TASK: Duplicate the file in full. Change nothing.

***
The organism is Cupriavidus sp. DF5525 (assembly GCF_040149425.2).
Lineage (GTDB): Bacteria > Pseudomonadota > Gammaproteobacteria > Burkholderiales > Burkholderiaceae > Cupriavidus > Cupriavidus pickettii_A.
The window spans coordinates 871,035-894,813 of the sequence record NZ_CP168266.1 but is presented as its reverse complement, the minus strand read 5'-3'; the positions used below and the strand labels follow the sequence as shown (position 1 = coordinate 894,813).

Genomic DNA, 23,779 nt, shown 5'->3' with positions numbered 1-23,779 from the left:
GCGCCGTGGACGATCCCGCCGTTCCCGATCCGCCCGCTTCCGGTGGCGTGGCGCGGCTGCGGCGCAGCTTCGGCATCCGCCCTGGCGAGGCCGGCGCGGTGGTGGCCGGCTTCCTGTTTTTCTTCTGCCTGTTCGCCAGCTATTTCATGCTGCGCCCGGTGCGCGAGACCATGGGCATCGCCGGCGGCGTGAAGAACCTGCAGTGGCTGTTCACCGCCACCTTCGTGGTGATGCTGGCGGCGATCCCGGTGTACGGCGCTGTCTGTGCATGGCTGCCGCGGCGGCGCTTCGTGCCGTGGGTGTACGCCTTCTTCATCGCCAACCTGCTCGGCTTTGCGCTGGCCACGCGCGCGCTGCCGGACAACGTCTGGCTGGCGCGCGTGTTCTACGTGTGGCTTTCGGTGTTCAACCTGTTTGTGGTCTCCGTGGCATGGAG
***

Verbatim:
The organism is Cupriavidus sp. DF5525 (assembly GCF_040149425.2).
Lineage (GTDB): Bacteria > Pseudomonadota > Gammaproteobacteria > Burkholderiales > Burkholderiaceae > Cupriavidus > Cupriavidus pickettii_A.
The window spans coordinates 871,035-894,813 of the sequence record NZ_CP168266.1 but is presented as its reverse complement, the minus strand read 5'-3'; the positions used below and the strand labels follow the sequence as shown (position 1 = coordinate 894,813).

Genomic DNA, 23,779 nt, shown 5'->3' with positions numbered 1-23,779 from the left:
GCGCCGTGGACGATCCCGCCGTTCCCGATCCGCCCGCTTCCGGTGGCGTGGCGCGGCTGCGGCGCAGCTTCGGCATCCGCCCTGGCGAGGCCGGCGCGGTGGTGGCCGGCTTCCTGTTTTTCTTCTGCCTGTTCGCCAGCTATTTCATGCTGCGCCCGGTGCGCGAGACCATGGGCATCGCCGGCGGCGTGAAGAACCTGCAGTGGCTGTTCACCGCCACCTTCGTGGTGATGCTGGCGGCGATCCCGGTGTACGGCGCTGTCTGTGCATGGCTGCCGCGGCGGCGCTTCGTGCCGTGGGTGTACGCCTTCTTCATCGCCAACCTGCTCGGCTTTGCGCTGGCCACGCGCGCGCTGCCGGACAACGTCTGGCTGGCGCGCGTGTTCTACGTGTGGCTTTCGGTGTTCAACCTGTTTGTGGTCTCCGTGGCATGGAG